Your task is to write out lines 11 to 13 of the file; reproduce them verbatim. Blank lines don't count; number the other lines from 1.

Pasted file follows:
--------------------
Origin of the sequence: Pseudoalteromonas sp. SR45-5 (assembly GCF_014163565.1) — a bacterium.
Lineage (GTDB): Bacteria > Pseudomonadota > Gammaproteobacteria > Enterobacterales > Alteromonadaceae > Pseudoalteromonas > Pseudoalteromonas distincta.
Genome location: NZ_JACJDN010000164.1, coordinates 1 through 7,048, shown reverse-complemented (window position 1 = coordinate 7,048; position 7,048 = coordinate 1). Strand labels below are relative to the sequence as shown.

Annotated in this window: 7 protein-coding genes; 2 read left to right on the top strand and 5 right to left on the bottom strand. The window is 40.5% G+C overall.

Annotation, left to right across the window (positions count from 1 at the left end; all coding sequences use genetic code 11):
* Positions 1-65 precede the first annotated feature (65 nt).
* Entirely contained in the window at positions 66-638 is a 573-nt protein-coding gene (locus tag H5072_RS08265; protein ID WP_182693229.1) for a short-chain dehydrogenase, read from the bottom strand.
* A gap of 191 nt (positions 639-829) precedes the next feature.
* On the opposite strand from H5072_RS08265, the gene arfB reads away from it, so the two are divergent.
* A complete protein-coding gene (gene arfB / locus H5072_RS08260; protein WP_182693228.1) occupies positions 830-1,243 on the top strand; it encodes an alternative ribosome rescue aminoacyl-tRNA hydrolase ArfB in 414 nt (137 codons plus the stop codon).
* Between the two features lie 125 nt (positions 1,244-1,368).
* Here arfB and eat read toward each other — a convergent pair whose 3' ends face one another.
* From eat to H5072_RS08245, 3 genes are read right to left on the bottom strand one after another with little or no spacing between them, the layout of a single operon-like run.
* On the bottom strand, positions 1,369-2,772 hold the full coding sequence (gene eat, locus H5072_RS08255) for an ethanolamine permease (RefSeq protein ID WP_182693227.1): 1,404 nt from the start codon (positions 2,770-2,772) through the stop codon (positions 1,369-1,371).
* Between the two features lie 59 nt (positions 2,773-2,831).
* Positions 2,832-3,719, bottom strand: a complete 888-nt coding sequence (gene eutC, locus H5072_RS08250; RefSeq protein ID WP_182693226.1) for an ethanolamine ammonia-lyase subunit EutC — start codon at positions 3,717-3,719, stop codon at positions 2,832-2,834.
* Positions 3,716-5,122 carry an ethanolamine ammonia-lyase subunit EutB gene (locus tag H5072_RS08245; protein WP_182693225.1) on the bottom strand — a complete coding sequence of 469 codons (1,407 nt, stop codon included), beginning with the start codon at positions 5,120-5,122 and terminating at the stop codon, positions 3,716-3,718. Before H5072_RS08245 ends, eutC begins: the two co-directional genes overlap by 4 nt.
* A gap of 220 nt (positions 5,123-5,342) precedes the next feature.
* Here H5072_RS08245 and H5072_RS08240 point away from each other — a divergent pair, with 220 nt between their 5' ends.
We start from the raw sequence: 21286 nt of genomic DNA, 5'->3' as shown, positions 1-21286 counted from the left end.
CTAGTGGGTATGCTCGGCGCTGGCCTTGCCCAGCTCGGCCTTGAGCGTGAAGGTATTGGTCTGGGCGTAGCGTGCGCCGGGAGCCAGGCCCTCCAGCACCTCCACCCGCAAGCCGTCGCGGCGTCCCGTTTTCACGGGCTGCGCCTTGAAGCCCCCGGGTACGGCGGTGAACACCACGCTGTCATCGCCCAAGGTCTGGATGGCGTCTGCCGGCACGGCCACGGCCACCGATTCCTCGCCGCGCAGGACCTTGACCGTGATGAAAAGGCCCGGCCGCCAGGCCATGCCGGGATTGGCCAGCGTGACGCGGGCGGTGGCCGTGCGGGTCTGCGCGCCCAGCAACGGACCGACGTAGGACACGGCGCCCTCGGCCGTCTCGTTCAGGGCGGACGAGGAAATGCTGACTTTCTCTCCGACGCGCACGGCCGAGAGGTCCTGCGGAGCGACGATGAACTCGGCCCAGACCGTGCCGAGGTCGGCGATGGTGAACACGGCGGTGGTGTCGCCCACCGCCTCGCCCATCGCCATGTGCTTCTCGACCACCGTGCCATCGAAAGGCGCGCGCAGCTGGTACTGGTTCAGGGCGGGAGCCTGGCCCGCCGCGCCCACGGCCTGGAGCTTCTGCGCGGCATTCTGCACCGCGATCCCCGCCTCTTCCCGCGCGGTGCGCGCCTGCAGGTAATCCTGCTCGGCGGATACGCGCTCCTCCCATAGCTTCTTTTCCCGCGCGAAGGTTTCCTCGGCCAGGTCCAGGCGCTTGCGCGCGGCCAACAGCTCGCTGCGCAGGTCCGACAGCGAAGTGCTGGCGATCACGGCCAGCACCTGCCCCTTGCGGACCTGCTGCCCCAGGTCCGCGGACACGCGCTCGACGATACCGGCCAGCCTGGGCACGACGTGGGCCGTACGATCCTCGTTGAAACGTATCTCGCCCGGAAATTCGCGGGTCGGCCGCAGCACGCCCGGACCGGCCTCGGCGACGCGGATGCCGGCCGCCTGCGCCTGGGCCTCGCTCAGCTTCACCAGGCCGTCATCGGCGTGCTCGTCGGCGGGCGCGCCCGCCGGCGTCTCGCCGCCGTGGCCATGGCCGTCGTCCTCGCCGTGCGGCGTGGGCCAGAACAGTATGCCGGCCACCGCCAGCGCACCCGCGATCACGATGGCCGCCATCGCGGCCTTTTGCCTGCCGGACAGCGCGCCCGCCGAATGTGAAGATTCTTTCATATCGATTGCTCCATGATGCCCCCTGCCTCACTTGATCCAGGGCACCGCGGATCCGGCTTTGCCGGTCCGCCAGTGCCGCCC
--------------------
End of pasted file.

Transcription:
* Between the two features lie 125 nt (positions 1,244-1,368).
* Here arfB and eat read toward each other — a convergent pair whose 3' ends face one another.
* From eat to H5072_RS08245, 3 genes are read right to left on the bottom strand one after another with little or no spacing between them, the layout of a single operon-like run.